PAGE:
Textbook Alluvial Fans

Alluvial fan photographed 03/10 in Death Valley National Park, California.

Alluvial fans are common geologic features in basin and range provinces like the one in the American southwest.  They’re composed of sand and gravel that has been eroded from mountains, transported by water, and then deposited in enormous fan-like shapes on more level ground.  Some of the most well-known are in Death Valley National Park, and I got to see some of them up close on an undergraduate geology trip last winter.

Alluvial fan at the base of the Panamint Range. Photographed 03/10 in Death Valley National Park, California. Alluvial fan outlined in red.

To understand their formation, it’s essential to understand the tectonic forces involved in basin and range creation.  These regions are the result of extensional forces that stretch the earth’s crust over a wide area.  As the crust is pulled apart, it fractures and forms normal faults:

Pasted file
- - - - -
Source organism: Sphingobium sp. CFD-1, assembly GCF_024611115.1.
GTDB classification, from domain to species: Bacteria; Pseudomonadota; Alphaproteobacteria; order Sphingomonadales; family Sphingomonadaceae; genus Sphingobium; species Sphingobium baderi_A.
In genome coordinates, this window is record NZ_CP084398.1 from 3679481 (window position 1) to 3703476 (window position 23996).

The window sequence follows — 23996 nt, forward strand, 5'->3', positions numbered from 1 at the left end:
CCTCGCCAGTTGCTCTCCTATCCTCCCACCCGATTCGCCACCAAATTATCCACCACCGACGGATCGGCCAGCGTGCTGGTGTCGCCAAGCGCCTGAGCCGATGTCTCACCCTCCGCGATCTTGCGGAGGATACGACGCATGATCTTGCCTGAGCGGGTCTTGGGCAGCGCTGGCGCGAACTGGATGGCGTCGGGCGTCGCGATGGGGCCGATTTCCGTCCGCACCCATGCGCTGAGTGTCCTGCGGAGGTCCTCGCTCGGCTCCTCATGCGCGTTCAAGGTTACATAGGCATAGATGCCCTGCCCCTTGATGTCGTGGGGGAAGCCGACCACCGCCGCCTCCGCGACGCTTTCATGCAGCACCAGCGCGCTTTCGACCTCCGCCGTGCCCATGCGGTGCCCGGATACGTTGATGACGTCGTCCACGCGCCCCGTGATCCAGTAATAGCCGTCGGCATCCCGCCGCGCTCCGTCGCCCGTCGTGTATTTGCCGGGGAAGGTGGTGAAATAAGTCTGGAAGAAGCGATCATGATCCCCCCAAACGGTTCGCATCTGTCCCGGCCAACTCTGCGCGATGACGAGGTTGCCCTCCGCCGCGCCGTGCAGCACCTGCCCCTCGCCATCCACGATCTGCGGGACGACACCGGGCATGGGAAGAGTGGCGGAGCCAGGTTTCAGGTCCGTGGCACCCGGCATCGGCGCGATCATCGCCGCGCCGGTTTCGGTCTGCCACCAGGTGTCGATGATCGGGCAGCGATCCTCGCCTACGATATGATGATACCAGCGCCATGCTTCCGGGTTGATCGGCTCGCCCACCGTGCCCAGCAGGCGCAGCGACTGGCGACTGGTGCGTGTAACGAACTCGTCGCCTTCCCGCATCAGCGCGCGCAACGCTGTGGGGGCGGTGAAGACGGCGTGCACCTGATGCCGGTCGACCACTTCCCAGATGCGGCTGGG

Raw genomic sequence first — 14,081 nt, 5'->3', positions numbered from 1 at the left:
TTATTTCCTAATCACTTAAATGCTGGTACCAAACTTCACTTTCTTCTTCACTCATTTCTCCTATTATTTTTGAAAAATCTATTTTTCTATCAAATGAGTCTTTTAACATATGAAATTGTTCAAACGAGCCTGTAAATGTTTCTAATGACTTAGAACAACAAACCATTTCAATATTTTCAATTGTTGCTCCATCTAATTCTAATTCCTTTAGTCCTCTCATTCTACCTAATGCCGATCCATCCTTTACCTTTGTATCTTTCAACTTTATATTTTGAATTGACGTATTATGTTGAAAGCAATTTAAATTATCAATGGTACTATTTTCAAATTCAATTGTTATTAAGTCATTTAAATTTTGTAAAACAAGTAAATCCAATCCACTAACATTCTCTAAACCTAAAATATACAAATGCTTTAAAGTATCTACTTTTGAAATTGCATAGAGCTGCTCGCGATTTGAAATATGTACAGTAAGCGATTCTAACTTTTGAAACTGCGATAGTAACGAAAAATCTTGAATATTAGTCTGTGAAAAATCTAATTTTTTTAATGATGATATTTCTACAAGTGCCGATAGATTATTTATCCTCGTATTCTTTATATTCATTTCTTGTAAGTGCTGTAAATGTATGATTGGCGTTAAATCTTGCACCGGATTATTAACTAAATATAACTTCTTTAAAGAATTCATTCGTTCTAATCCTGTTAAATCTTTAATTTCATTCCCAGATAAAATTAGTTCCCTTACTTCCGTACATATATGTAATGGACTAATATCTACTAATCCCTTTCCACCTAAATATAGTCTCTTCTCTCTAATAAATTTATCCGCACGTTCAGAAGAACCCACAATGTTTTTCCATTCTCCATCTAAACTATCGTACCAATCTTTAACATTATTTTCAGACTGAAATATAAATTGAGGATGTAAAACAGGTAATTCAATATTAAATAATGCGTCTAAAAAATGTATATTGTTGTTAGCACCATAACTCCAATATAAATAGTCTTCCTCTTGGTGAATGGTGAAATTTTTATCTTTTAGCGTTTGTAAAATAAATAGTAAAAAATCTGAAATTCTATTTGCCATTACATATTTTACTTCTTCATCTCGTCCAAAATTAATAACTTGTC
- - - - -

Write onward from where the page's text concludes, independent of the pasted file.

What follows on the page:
Initial crustal extension and formation of normal faults.

As the crust continues to pull apart, central blocks known as grabens drop in elevation relative to the surrounding higher blocks, known as horsts.

Formation of basin and range topography and alluvial fans.

Water from snow melt and rain storms carries sand and gravel down the sides of the horsts, slowly carving canyons into the mountains.

Looking south into Mosaic Canyon from the mouth of the canyon. Photographed 03/10 in Death Valley National Park, California.

When this sediment-laden water exits the canyons, it reaches much more level and wide terrain.

Looking north into Death Valley from the mouth of Mosaic Canyon. Photographed 03/10 in Death Valley National Park, California.

The water velocity drops, and it releases its sediment load.   Sand and gravel are deposited in layers with each rainstorm.

Quaternary period (2.6 million years ago to present) gravel deposits from erosional outwash at the mouth of Mosaic Canyon. John Parvin for scale.

Over time this repeated deposition leads to the formation of giant alluvial fans.

Alluvial fan between the Panamint Range and Badwater Basin. Photographed 03/10 in Death Valley National Park, California.

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About Jeremy Sell

Science and nature nerd.
This entry was posted in Geology, National Parks and tagged , , , . Bookmark the permalink.

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